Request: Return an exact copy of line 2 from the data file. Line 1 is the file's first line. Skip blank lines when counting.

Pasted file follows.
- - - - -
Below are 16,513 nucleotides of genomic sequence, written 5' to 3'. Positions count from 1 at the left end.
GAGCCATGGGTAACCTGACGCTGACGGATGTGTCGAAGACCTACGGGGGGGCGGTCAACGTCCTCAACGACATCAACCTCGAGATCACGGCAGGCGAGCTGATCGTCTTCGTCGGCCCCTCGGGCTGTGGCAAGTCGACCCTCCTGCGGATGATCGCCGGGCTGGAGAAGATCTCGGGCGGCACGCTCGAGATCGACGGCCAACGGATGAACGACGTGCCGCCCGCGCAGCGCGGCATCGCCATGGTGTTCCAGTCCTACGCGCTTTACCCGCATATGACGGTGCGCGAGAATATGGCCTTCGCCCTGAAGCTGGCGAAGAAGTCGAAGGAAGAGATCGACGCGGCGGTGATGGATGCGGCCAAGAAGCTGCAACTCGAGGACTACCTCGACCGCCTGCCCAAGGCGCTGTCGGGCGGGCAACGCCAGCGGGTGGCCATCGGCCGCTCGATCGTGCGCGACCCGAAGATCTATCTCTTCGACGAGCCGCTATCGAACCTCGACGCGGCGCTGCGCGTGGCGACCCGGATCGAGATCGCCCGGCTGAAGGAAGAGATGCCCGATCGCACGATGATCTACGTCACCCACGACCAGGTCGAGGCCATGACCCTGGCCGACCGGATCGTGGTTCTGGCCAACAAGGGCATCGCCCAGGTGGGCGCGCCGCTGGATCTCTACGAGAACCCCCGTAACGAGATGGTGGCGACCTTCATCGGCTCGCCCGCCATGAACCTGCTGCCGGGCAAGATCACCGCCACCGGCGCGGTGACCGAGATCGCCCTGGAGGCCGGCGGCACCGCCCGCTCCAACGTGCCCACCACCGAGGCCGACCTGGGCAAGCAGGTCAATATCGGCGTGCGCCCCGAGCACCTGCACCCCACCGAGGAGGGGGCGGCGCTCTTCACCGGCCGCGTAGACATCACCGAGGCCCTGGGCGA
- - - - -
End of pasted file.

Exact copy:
GAGCCATGGGTAACCTGACGCTGACGGATGTGTCGAAGACCTACGGGGGGGCGGTCAACGTCCTCAACGACATCAACCTCGAGATCACGGCAGGCGAGCTGATCGTCTTCGTCGGCCCCTCGGGCTGTGGCAAGTCGACCCTCCTGCGGATGATCGCCGGGCTGGAGAAGATCTCGGGCGGCACGCTCGAGATCGACGGCCAACGGATGAACGACGTGCCGCCCGCGCAGCGCGGCATCGCCATGGTGTTCCAGTCCTACGCGCTTTACCCGCATATGACGGTGCGCGAGAATATGGCCTTCGCCCTGAAGCTGGCGAAGAAGTCGAAGGAAGAGATCGACGCGGCGGTGATGGATGCGGCCAAGAAGCTGCAACTCGAGGACTACCTCGACCGCCTGCCCAAGGCGCTGTCGGGCGGGCAACGCCAGCGGGTGGCCATCGGCCGCTCGATCGTGCGCGACCCGAAGATCTATCTCTTCGACGAGCCGCTATCGAACCTCGACGCGGCGCTGCGCGTGGCGACCCGGATCGAGATCGCCCGGCTGAAGGAAGAGATGCCCGATCGCACGATGATCTACGTCACCCACGACCAGGTCGAGGCCATGACCCTGGCCGACCGGATCGTGGTTCTGGCCAACAAGGGCATCGCCCAGGTGGGCGCGCCGCTGGATCTCTACGAGAACCCCCGTAACGAGATGGTGGCGACCTTCATCGGCTCGCCCGCCATGAACCTGCTGCCGGGCAAGATCACCGCCACCGGCGCGGTGACCGAGATCGCCCTGGAGGCCGGCGGCACCGCCCGCTCCAACGTGCCCACCACCGAGGCCGACCTGGGCAAGCAGGTCAATATCGGCGTGCGCCCCGAGCACCTGCACCCCACCGAGGAGGGGGCGGCGCTCTTCACCGGCCGCGTAGACATCACCGAGGCCCTGGGCGA